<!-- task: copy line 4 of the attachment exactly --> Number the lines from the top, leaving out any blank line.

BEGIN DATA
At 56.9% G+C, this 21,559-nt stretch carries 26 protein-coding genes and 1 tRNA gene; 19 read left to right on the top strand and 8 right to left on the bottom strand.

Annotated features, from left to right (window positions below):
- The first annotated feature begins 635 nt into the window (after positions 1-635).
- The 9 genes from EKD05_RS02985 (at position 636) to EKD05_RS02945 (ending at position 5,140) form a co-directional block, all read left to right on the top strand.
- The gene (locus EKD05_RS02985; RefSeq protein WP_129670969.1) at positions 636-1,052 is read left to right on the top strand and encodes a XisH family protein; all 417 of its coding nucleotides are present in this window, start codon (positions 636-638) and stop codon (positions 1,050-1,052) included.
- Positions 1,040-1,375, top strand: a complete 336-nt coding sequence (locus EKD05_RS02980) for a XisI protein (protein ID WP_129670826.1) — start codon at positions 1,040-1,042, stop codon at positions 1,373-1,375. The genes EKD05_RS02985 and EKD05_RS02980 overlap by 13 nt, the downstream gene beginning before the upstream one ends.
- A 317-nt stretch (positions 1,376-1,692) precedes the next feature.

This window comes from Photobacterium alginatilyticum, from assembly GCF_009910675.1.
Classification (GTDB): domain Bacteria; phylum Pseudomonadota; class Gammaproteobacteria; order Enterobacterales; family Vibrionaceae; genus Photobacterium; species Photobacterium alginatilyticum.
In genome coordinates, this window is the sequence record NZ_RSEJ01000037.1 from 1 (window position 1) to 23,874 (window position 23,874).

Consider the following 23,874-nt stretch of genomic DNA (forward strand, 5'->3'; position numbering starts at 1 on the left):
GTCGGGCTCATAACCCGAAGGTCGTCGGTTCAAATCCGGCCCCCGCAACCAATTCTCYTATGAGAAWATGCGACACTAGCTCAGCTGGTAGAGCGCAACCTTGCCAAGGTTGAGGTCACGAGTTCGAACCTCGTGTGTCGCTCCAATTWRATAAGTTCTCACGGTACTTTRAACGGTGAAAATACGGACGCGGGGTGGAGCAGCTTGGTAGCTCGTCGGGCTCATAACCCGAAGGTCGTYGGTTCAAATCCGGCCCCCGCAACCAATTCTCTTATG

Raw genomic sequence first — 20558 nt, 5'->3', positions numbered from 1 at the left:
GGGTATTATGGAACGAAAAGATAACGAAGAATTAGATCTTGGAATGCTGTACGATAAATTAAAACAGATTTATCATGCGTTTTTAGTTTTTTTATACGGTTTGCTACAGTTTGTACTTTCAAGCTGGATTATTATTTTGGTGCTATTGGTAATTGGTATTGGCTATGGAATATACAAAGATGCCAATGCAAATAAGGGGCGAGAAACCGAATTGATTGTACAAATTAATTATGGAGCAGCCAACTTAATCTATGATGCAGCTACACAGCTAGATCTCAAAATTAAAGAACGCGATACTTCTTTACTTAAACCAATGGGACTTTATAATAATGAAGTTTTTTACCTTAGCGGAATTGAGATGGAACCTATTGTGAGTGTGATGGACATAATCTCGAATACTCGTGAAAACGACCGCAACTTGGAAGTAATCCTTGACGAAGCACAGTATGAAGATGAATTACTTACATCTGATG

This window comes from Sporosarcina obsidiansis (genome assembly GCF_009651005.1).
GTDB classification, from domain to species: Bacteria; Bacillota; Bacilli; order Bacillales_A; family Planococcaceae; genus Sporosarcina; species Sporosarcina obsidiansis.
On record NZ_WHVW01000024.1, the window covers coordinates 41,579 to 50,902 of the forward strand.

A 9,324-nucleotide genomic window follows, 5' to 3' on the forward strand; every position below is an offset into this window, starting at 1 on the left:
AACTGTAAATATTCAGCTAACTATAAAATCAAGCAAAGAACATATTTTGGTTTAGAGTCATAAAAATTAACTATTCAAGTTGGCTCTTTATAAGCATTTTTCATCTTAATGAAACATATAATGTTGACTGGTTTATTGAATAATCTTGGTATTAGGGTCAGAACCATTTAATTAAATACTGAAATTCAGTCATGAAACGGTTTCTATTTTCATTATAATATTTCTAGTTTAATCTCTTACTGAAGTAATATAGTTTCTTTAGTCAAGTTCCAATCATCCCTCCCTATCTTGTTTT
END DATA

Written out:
- The 9 genes from EKD05_RS02985 (at position 636) to EKD05_RS02945 (ending at position 5,140) form a co-directional block, all read left to right on the top strand.